This is my yard, suckers

Tuesday, 31 May 2005

Roosting great blue heron. Beetle. Bleeding heart flowers. Raccoon prints. Downy woodpecker. Fern curls. Bumble bee. Beetle. Ex-squirrel. Crayfish. Tiny wasp on stinky bob flower. Finch eggs. Raccoon, 1/5 Mason bee. Papa house finch. Malinois. Lucky lady bugs. Star magnolia. Great blue heron in flight. Droplet. Japonica, red leaves. Mushroom. Chickadee recycling. Japonica flowers. Not an ivory billed woodpecker. Twin red mushrooms. Mated red tailed hawk pair. Rosy rhododendron and creek. Iris-colored rhododendron. Pink rhododendron. Magenta rhododendron. Peach rhododendron. Rhododendron. Magenta philodendron. Robin on nest. Droplets. Snow on Thornton creek. Salmonberry. Orange-belted bumble bees' nest. Anna's hummingbird. White flowers. Baby spiders on glass. Robin chicks. Yellow salmonberries. Yellow flower. Band tailed pigeon. Fully functional squirrel. Beetle. Wild bee and rhododendron. Millipedes. Beetle. Verizu.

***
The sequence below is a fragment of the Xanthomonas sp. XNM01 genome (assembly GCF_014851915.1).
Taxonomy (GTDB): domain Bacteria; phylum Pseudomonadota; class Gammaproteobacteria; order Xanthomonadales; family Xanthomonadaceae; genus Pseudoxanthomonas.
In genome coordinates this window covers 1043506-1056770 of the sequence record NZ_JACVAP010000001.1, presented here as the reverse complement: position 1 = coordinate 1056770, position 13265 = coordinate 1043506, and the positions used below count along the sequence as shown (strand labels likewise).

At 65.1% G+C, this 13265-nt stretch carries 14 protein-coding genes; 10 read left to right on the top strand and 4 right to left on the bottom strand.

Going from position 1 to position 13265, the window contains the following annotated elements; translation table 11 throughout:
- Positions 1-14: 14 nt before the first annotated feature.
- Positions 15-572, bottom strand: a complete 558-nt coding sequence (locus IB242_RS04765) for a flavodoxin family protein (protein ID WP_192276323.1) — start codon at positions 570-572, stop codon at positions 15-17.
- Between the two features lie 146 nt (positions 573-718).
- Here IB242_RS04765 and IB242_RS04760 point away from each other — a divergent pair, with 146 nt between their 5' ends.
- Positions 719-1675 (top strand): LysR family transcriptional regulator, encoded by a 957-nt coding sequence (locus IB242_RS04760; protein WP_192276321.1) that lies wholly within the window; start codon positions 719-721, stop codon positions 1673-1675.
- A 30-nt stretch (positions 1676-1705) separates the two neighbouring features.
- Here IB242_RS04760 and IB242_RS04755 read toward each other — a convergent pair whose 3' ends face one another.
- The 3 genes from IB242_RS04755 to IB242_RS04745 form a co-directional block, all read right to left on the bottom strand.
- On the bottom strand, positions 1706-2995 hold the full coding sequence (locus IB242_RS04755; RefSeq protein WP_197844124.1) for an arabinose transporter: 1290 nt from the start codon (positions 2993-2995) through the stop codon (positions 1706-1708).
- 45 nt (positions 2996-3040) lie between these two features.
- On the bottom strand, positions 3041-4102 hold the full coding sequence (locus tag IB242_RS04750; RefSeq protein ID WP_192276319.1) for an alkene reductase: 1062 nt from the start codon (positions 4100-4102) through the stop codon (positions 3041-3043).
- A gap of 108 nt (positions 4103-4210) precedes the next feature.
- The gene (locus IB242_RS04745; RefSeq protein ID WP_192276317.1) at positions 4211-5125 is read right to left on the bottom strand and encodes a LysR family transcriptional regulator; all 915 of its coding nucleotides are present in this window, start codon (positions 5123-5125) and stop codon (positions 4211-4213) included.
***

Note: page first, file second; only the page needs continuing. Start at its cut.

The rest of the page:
And barring any lapses in sanity, that’s where I’ll be instead of here for awhile. If you miss me, there are well over 650 entries in the QueryLog now. Make a dent in it or read the dictionary cover to cover before you bitch.

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Discussion

Comments


rekounas

Re: This is my yard, suckers

You have fiddle heads in your back yard? Sweet!

By rekounas on 2 May 2007 · 12:18
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Ashley

Re: This is my yard, suckers

Lots more too—sword fern, epiphytic fern, lady fern, bracken fern.

I have never eaten them though. I think the bracken fern is the closest(?) to the ostrich fern(?) that is in Canada that is the best to eat, but that’s from distant memory so it might be wrong.

There are a lot of edible plants here but the field guide says most of them are slightly carcinogeous so I only eat the salmon berries. Actually I only chew them up and then spit out the seeds because they grow like crazy wherever they aren’t trampled or killed by non-native ivy and blackberry.

By Ashley on 2 May 2007 · 12:58
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jody

Re: This is my yard, suckers

Yeah, the Ostrich fern is the variety around here. They're considered a delicacy to some, coming into season soon, too. They're cooked similar to asparagus - sauteed with butter and a little salt - not over-cooked - still firm to the touch. They have a wild taste to them; some would say an acquired taste.

By jody on 3 May 2007 · 04:39
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